Sensory #10 pipe cleaner motor skills

This activity is a classic and I’m only really posting about it because I think it’s a ‘game’ that all little people should be exposed to.

For this you will need:

  • A colander (I borrowed my neighbours)
  • A pack of colourful pipe cleaners

Then as the picture demonstrates below you simply push the pipe cleaners through the holes, I usually demo first and then ask J to help Mummy (he probably thinks I’m a seriously useless adult?)

 For older little peeps I recommend encouraging them to weave the pipe cleaners in and out – for us it was more about getting them in the holes (hence I borrowed a neighbours colander as mine has holes that are narrow and long; the maker obviously hasn’t taken sensory play into consideration 😉

Like all my plans for play, J likes to jepodise them and the pipe cleaners quickly became snakes that a T-Rex named ‘Rexie’ who was in the area of play came along and ate (see below)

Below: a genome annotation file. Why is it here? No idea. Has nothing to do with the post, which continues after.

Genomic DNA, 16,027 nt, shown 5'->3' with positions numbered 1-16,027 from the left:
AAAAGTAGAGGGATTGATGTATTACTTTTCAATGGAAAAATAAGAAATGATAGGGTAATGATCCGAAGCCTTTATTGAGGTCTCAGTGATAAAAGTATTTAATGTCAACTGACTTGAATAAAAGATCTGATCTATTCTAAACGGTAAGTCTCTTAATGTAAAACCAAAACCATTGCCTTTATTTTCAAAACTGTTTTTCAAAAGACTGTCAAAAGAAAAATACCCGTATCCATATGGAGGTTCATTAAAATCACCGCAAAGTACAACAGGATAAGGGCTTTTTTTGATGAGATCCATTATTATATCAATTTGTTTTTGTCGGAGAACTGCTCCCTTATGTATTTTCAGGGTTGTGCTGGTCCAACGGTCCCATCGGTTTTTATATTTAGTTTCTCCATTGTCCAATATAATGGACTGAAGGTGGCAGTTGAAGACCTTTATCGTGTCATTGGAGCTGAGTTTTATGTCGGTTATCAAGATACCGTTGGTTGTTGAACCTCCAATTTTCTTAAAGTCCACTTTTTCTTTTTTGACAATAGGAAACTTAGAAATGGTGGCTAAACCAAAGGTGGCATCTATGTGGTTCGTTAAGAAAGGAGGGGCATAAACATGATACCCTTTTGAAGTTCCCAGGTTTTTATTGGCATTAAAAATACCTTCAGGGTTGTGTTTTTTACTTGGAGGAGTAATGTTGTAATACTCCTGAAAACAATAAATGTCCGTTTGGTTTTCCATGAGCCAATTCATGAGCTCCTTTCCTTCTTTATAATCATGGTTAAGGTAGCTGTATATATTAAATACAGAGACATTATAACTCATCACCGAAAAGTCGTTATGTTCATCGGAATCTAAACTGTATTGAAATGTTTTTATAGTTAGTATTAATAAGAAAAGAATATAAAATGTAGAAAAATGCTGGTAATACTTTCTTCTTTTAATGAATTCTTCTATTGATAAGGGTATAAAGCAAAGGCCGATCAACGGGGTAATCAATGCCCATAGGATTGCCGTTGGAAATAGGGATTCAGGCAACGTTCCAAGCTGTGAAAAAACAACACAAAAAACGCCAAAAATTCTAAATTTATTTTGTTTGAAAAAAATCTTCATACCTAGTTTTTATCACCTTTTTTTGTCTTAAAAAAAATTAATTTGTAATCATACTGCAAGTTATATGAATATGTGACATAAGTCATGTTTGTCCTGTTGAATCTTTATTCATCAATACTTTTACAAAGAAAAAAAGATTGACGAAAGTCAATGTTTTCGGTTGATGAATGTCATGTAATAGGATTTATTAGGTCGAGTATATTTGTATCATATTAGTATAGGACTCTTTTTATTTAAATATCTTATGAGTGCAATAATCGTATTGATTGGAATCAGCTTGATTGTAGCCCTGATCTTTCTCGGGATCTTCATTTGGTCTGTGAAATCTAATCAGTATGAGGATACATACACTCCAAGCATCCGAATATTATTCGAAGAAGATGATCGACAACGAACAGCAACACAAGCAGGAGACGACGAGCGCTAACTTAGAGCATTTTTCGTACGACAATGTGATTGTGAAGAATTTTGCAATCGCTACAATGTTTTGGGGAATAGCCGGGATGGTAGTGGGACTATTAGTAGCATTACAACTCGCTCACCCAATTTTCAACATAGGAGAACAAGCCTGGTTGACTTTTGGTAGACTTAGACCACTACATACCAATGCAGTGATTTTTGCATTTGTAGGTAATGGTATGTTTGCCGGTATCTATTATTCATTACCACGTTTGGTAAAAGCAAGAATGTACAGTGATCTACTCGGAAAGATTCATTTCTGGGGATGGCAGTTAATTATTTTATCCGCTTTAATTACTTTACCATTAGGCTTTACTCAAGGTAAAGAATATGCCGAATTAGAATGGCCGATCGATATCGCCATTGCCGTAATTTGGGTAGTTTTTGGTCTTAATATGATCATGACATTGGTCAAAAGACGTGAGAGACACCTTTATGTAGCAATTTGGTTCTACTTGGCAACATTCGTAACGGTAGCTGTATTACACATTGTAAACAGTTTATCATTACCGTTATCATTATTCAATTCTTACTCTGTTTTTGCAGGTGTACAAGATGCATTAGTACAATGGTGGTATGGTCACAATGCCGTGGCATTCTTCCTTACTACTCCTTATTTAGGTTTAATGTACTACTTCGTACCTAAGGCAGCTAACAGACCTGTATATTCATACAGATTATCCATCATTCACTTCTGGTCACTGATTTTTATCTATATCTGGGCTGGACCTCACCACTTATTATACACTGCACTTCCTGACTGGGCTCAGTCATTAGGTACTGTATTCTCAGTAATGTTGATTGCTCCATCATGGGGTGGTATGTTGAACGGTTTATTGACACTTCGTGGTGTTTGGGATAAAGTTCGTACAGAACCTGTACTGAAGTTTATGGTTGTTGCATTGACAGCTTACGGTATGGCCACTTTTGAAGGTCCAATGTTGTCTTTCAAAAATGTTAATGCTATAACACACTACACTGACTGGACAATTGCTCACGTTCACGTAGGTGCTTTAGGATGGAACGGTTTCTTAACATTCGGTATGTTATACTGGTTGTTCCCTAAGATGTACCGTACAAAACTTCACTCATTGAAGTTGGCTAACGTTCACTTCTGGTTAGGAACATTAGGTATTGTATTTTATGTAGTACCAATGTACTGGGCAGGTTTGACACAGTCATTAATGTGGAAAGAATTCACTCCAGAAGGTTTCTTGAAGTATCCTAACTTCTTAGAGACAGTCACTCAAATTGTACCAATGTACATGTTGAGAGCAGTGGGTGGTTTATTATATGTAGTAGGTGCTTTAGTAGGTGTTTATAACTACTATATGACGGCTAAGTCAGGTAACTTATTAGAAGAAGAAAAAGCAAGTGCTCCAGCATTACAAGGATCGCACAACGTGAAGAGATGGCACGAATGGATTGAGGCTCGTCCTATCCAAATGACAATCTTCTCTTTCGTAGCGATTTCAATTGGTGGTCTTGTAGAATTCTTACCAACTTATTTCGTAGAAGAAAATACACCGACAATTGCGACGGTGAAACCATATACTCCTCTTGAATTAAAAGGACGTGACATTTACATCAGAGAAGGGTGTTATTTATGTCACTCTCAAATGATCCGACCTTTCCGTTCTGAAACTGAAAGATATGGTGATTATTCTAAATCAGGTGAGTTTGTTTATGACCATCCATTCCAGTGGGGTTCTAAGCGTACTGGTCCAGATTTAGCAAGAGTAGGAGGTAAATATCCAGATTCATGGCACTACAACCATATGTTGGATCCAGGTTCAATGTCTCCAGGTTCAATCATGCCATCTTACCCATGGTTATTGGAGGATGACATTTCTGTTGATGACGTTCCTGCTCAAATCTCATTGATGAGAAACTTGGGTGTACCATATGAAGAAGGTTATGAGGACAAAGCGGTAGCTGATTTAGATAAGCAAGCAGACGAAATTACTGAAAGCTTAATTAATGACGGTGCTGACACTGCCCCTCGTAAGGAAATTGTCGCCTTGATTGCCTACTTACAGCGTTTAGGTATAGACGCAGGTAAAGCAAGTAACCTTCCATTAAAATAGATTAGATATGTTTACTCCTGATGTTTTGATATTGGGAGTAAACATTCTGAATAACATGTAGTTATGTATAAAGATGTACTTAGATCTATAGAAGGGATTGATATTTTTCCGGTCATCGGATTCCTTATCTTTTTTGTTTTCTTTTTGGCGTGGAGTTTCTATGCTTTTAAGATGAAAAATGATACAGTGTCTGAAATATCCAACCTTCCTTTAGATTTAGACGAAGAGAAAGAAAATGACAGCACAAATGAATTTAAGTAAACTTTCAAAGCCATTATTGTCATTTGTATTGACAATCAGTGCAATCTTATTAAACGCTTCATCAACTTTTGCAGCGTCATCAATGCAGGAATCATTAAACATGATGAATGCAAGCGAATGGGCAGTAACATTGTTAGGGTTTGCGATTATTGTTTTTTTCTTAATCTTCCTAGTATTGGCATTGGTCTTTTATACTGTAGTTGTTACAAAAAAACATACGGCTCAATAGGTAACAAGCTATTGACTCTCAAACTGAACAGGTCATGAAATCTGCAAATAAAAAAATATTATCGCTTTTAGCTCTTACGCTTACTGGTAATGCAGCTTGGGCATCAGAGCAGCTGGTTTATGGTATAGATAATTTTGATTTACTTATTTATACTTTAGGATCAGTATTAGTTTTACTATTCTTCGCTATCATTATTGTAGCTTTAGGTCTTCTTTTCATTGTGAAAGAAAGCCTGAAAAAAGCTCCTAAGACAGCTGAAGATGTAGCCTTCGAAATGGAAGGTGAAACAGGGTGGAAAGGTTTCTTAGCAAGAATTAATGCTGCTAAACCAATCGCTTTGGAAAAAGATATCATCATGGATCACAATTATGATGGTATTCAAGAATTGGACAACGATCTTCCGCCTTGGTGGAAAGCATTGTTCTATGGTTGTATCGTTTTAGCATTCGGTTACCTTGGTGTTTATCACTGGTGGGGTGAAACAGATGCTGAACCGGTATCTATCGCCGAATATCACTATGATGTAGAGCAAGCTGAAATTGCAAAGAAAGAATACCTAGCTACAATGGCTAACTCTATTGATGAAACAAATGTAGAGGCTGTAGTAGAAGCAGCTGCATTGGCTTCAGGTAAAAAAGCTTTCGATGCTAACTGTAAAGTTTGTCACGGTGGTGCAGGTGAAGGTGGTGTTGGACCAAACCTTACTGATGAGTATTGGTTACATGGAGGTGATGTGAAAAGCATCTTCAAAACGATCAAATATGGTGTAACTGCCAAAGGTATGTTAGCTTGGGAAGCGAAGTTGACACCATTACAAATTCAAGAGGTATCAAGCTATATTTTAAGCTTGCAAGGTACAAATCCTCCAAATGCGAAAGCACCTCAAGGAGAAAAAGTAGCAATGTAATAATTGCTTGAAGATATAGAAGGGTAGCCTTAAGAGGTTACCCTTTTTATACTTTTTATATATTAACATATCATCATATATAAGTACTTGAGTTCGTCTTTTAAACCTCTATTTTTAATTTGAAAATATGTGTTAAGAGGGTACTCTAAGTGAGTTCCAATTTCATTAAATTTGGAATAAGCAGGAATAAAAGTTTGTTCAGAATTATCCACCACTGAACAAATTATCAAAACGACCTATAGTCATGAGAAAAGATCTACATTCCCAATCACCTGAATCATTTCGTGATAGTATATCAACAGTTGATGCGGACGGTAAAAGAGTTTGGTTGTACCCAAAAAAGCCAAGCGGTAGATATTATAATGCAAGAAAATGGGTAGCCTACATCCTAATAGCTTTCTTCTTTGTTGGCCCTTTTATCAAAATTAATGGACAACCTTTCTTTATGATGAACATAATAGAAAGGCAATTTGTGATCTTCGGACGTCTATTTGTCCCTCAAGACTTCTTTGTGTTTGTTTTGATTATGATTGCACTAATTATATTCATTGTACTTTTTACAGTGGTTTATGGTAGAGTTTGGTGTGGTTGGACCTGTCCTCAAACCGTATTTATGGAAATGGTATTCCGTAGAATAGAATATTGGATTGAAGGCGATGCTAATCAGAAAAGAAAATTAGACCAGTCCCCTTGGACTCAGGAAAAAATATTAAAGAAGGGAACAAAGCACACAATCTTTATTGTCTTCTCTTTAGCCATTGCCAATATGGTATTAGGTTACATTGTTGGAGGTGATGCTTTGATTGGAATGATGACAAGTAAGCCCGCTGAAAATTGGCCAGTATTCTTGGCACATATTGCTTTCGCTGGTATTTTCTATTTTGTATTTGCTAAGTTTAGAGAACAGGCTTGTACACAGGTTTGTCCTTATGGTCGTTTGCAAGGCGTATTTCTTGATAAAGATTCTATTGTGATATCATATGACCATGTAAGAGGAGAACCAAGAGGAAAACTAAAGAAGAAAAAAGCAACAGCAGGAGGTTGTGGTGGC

The colander then became a place for the ‘snakes’ to hide and frankly any motor skills development went out of the window.
So, if you are brave enough to give it a try (eye balls do sometimes get in the way) I’d recommend it, I’ve also done it with cooling racks in the past which are fab for older monsters as weaving can really get creative.

Best of luck and lock up all Prehistoric creatures.


Sensory #9 Farm Stickers

Today I am sharing a sensory activity that also enhances motor skills, is cost effective and is perfect for rainy days, which if you are UK based is literally everyday at the moment.

All you need are these fab little farm stickers that I purchased from my local Tesco store and we went for a ‘field’ like green piece of card. (see below)